During the noughties there was widespread finance, media and telecoms deregulation and an increased focus on exports. Long term debt levels fell.
In 1993 Sweden’s public debt represented 70% of GDP. By 2010 this had slumped to 37%. Typically Swedish, this economic change was achieved by quiet revolution. However, Sweden’s public sector still remains high by most West European standards.
Trading in Norway and Sweden
Norwegian and Swedish stock markets managed to avoid some of the worst of the eurozone crisis 2007-2009 sell-off. This was helped by the fact that both countries possess their own currency and debt levels were universally low, compared with much of the West.
Low central bank interest rates also played their part. However, the appreciation of the euro in 2017-2018 has meant headwinds for some Scandinavian investors (though not for Finland which adopted the euro in January 2002). There is a wealth of stand-out blue-chip names.
Bear in mind that there is substantial ownership of public companies in key strategic economic areas, particularly with natural resources. Beneath Scandinavia’s understated low profile hides some impressive stock market returns.
According to Credit Suisse, Swedish real returns were worth 8.7% a year between 1965-2015 while Norwegian returns were worth 6.3%. Both these results are ahead of US (5.3%) and other European benchmarks for this period including the Credit Suisse World Index (5.0%).
For shorter term traders, the Scandinavian stock market offers plenty of opportunity because so many stocks are under-researched – lots of inefficiencies to be grasped and taken advantage of.
Stock market basics – in brief
Norway’s main share trading market is the Oslo Børs which has roots going back to 1819. The Oslo Børs followed London’s October 1986 Big Bang by going part-electronic in 1988 while taking the full electronic plunge by 1999.
To make trading cost-effective the Oslo Børs has co-operative links with the Copenhagen Stock Exchange, Iceland Stock Exchange and Sweden’s Stockholm Exchange.
Norway’s main stock market index is the OBX which includes the top 25 most liquid Norwegian stocks on the index. It opens at 9am and closes at 4.30pm local time. The Oslo Børs All-Share hit an all-time high of 940.47 in January 2018 and a record 13.97 low in January 1983.
Sweden’s main stock market exchange lists more than 300 Swedish stocks and its history stretches back to 1863. Today it’s part-controlled by the Nasdaq OMX Group and has a market cap of 5.521trn SEK.
According to Trading Economics, the OMX 30 hit an all-time high of 1719.93 in April of 2015 and a record low of 98.86 in November of 1987. Normal trading hours are slightly longer than Norway’s at 9am-5.30pm.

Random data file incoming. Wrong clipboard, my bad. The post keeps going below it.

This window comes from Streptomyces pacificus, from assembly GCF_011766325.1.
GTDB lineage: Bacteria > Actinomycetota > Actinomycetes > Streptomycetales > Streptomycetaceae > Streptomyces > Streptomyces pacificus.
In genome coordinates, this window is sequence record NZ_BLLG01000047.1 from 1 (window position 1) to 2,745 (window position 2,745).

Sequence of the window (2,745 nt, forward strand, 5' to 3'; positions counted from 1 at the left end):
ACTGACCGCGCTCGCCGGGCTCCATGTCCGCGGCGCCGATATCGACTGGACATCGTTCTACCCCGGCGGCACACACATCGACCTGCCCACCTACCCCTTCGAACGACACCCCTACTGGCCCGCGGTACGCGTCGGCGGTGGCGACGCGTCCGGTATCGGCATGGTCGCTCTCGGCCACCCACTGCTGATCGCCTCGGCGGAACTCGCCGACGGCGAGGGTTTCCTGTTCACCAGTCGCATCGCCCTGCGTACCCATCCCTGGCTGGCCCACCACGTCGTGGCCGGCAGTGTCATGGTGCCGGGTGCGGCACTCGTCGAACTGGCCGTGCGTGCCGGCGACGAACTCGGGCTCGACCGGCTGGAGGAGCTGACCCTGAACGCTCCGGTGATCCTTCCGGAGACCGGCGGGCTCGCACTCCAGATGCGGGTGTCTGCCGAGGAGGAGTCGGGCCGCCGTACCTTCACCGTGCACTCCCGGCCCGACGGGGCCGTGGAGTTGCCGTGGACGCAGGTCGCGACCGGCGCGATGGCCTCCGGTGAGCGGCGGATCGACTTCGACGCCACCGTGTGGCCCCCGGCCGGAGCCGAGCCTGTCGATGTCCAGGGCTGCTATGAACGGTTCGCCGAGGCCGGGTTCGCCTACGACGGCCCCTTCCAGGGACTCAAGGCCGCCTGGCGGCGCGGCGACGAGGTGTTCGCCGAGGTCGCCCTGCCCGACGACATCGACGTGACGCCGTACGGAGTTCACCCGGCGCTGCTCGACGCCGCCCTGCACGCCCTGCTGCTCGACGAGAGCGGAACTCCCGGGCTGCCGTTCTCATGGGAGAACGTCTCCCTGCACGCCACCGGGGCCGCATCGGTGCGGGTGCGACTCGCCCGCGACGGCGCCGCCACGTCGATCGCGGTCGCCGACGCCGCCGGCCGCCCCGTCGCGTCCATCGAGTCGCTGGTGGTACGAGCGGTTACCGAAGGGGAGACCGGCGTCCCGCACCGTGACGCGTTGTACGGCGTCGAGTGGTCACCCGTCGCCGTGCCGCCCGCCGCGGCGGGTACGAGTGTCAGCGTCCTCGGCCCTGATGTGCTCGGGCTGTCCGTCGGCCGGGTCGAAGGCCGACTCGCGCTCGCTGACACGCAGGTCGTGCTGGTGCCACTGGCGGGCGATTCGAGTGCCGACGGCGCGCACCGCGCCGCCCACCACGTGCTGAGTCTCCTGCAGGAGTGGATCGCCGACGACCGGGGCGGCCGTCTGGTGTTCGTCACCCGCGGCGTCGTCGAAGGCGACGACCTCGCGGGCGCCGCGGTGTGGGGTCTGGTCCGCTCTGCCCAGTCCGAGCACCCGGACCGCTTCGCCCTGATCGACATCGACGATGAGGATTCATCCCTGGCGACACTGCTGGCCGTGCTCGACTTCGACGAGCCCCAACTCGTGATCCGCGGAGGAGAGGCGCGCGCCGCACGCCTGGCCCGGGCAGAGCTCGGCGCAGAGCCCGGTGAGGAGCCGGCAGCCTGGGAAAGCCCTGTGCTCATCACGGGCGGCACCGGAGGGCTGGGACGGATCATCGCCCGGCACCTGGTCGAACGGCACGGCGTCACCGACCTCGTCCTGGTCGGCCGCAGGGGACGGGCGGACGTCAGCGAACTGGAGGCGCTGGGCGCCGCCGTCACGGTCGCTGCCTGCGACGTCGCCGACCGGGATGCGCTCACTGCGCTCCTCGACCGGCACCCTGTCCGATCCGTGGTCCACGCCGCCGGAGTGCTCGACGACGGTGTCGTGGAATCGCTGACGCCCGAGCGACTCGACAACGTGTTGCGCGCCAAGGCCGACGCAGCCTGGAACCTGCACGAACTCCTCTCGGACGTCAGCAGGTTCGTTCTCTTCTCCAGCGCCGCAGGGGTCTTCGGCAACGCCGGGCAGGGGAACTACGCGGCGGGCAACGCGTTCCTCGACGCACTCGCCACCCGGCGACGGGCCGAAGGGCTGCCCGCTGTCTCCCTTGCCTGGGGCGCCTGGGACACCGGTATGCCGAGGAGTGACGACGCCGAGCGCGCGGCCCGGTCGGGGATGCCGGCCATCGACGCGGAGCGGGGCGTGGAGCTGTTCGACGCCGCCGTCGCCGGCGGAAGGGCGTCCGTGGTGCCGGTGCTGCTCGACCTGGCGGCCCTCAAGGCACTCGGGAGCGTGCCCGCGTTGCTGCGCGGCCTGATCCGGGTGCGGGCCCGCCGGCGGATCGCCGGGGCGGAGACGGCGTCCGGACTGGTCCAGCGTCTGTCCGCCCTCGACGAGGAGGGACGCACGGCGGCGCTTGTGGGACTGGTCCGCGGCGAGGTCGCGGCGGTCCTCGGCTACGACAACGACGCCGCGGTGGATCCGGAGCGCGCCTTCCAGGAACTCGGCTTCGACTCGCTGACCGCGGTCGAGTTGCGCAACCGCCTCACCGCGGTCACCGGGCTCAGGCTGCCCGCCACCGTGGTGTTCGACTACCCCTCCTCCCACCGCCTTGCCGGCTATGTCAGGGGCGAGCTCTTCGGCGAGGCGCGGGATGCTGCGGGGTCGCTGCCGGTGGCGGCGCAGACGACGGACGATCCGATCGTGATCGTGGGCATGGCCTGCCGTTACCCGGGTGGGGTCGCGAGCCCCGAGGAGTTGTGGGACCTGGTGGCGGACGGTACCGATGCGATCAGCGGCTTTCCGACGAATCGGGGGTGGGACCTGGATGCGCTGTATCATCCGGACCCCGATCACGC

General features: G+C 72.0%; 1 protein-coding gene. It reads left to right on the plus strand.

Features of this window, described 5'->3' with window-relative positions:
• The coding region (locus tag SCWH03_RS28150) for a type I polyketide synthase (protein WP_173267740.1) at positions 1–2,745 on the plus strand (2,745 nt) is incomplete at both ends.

Corporate big-hitters – Norway
On a country-by-country basis Norway’s Statoil – soon to be re-branded as Equinor – with revenues of €94bn is a true giant though with a 67%-33% ownership split between state and other investors. On the communications front there is Telenor (131.4bn NOK). DNB is an enormous and highly diversified Norwegian financial player (revenues of 54bn NOK).
Norsk Hydro (81.9bn NOK) is a massive aluminium and renewables player while Norwegian Orkla Group is a retail and branded goods conglomerate (revenues of 40bn NOK). Yara International is Norway’s biggest agri-chemical company (revenues of 95.2bn NOK).
Corporate big-hitters – Sweden
The list of Sweden’s publicly traded companies is much more extensive and headed by AB Volvo with revenues of $35,269m (2016), telecommunications player Ericsson ($26,004m) and multi-national fashion retailer Hennes & Mauritz AB ($22,618m), known better as H&M. A formidable ‘fast fashion’ player.
In the background is a wealth of other publicly traded operators straddling banking (Nordea, Svenska Handelsbanken), electronics (Electrolux), food and drugs (Axfood, AarhusKarlshamn), general industrials (Atlas Copco, Sandvik, Hexpol and Heliospectra), automotive (Loomis) plus healthcare (Vitriolife, BioGaia).
Defensive plays – take your pick
Many mainstream Scandinavian shares have strong defensive qualities with a substantial utility presence: mining, oil, agriculture and consumer staples though be aware too of cross-international ownership and currency volatility.
International mergers and acquisitions can also have a profound knock-on effect of Scandinavian business prospects. In March 2018 President Trump blocked Broadcom’s proposed acquisition of Qualcomm which supplies Swedish tech players Ericsson and Nokia.
Ericsson and Nokia had profound worries about R&D being slashed had a Broadcom-Qualcomm merger gone ahead. Longer term Nordic tech companies are also under increasing pressure from South Korean and Chinese players.
Nordic trading nuts and bolts
Sweden, in particular, has a high ratio of stock market investors compared to its European neighbours. More than 80% of the adult population are exposed to stock market funds.